Smoca Slow Art
Writer Kenneth LaFave
It takes an artist days, weeks, months, or perhaps even years to create a work of art.What is the average time a museum-goer spends in front of that work?
“Twenty seconds,” says Sara Cochran, director and chief curator for the Scottsdale Museum of Contemporary Art (SMoCA).
“Ours is a topsy-turvy old world. We lead increasingly busy lives and pride ourselves on multitasking even when doctors and scientists tell us to slow down and live in the moment in order to increase our health, happiness and productivity,” Cochran observes.
All that busyness leads to the 20-second syndrome, something SMoCA is contending with an innovation called “Slow Art.” Initiated as a one-night event in January, Slow Art featured three docents taking 20 patrons on a tour of the museum’s exhibitions, with lengthy stops at every individual piece of art. The event was a success, so Cochran has scheduled a follow-up on April 21 at 6:30 p.m. For every seven patrons who sign up for Slow Art, Cochran will assign a docent, so the docent-to-viewer ratio will remain intimate. Participation is limited but you can sign up to climb onboard the slow journey through SMoCA’s amazing exhibitions at smoca.org/events.
“Slow Art is all about relearning how to take the time to look closely at, understand more deeply and fall back in love with art,” Cochran says. “As the artist Robert Irwin once said of his exquisite work that encourages concentration and focus, he wanted to give the viewer the opportunity to ‘perceive themselves perceiving.’ The individual viewer is front and center, looking and thinking at their own pace, a luxury of experience and time.”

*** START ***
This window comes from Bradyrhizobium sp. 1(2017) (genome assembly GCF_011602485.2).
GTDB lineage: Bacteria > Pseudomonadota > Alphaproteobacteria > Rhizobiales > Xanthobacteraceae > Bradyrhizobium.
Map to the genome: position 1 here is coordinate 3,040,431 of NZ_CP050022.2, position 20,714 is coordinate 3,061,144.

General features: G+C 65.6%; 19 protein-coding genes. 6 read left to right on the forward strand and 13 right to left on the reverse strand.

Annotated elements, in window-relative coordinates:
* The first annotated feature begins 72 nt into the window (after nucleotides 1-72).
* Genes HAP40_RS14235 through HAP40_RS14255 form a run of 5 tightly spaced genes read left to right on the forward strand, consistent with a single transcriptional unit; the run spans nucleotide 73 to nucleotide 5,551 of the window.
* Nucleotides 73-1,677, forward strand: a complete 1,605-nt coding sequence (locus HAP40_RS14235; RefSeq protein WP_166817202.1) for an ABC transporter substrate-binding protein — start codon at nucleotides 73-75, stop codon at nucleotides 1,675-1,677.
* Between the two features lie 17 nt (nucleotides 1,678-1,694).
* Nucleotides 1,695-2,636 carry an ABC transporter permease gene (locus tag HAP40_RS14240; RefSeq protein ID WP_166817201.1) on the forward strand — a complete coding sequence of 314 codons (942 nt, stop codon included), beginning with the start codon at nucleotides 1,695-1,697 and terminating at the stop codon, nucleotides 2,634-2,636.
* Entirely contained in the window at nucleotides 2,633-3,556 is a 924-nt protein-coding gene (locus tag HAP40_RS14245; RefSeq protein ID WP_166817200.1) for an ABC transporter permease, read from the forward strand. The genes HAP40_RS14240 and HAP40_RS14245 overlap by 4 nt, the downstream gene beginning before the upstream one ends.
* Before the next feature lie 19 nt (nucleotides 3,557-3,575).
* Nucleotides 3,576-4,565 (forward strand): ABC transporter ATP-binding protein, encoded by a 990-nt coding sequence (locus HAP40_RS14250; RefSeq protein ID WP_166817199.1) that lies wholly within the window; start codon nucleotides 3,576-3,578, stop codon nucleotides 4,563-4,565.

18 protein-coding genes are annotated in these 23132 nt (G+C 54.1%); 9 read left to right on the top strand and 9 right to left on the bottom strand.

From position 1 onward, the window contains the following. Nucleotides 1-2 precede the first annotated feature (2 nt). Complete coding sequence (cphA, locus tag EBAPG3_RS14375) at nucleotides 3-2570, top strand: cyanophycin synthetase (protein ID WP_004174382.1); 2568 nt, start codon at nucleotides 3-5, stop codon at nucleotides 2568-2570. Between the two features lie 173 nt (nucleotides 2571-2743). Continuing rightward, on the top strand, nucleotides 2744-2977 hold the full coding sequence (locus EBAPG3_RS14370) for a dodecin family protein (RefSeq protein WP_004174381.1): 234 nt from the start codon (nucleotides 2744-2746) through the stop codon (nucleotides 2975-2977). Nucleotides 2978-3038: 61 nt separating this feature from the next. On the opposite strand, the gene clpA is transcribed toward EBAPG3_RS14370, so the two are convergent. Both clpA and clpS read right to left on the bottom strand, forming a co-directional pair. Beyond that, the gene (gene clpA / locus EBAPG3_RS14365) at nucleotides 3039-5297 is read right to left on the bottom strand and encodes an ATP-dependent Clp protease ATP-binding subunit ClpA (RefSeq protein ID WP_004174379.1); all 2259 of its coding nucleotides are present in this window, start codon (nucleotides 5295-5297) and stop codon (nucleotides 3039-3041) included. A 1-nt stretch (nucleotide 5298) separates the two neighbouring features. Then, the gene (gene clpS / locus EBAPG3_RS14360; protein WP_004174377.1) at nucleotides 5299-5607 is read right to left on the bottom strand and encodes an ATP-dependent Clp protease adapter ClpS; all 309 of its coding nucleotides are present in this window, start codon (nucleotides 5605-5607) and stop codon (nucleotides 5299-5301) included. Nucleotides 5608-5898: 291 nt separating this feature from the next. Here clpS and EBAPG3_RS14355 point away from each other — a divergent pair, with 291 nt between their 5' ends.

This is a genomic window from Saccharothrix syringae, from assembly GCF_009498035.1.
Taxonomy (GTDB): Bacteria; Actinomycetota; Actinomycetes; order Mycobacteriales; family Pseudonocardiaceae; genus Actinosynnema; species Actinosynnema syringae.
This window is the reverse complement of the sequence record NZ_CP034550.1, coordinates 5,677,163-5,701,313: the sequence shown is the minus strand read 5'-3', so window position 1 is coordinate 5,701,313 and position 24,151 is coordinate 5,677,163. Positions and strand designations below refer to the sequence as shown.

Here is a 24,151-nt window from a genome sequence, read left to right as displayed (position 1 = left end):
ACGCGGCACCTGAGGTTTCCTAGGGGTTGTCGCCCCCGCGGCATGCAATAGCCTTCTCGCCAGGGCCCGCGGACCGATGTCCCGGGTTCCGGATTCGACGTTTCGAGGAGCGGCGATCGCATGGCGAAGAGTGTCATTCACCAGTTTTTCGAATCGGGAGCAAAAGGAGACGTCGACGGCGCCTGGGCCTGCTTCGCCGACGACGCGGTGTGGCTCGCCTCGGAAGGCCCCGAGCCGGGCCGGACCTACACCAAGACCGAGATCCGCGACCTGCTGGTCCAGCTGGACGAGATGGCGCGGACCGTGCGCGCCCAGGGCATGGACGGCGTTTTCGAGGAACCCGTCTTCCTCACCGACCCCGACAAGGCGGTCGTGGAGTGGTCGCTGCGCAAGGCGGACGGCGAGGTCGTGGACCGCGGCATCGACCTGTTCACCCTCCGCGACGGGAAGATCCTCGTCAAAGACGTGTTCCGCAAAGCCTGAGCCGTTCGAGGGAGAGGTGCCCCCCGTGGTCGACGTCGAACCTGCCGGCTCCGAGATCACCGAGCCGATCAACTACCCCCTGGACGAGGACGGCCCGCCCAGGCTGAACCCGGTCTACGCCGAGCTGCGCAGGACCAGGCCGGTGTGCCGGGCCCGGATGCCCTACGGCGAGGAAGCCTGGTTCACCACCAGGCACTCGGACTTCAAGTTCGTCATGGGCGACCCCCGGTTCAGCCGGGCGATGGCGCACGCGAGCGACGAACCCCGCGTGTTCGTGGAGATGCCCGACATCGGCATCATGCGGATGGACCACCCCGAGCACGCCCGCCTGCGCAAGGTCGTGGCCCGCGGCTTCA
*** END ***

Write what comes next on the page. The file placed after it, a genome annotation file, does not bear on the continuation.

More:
Art is not a one-way communication from the work to the viewer, Cochran believes, but an interaction. And that takes time. The assistance of a knowledgeable docent helps, too.
Cochran acknowledges that the traditional idea considers museums as places for quiet contemplation. That’s how things were, she says, until a certain Egyptian pharaoh made his way west.
“In the 1970s we had the King Tut exhibition which was the dawn of the blockbuster. The idea was you stood in a queue along the wall watching as you moved in a line,” says Cochran. “This was true of all the blockbusters that followed.”
Did we, like laboratory rats, re-learn our museum behavior and adjust for speed?
“Maybe we trained ourselves not to take the time,” she admits.
To look at art works lickety-split is a “disenfranchisement,” Cochran says. To view them slowly is to re-engage the senses and the mind. Dialogue between docents and patrons about the works viewed is a part of Slow Art.
“You have to meet the artist halfway,” she says. “When you have, if you don’t like the artwork, then that’s okay. That’s taste and we all have taste. The problem comes when you don’t know what the artist is doing.”
Slowing down and looking is the path to understanding.
“The more you give to the artwork,” says Cochran, “the more it will give back.”
Scottsdale Museum of Contemporary Art
7374 E. Second St., Scottsdale
Tour begins: 6:30 p.m.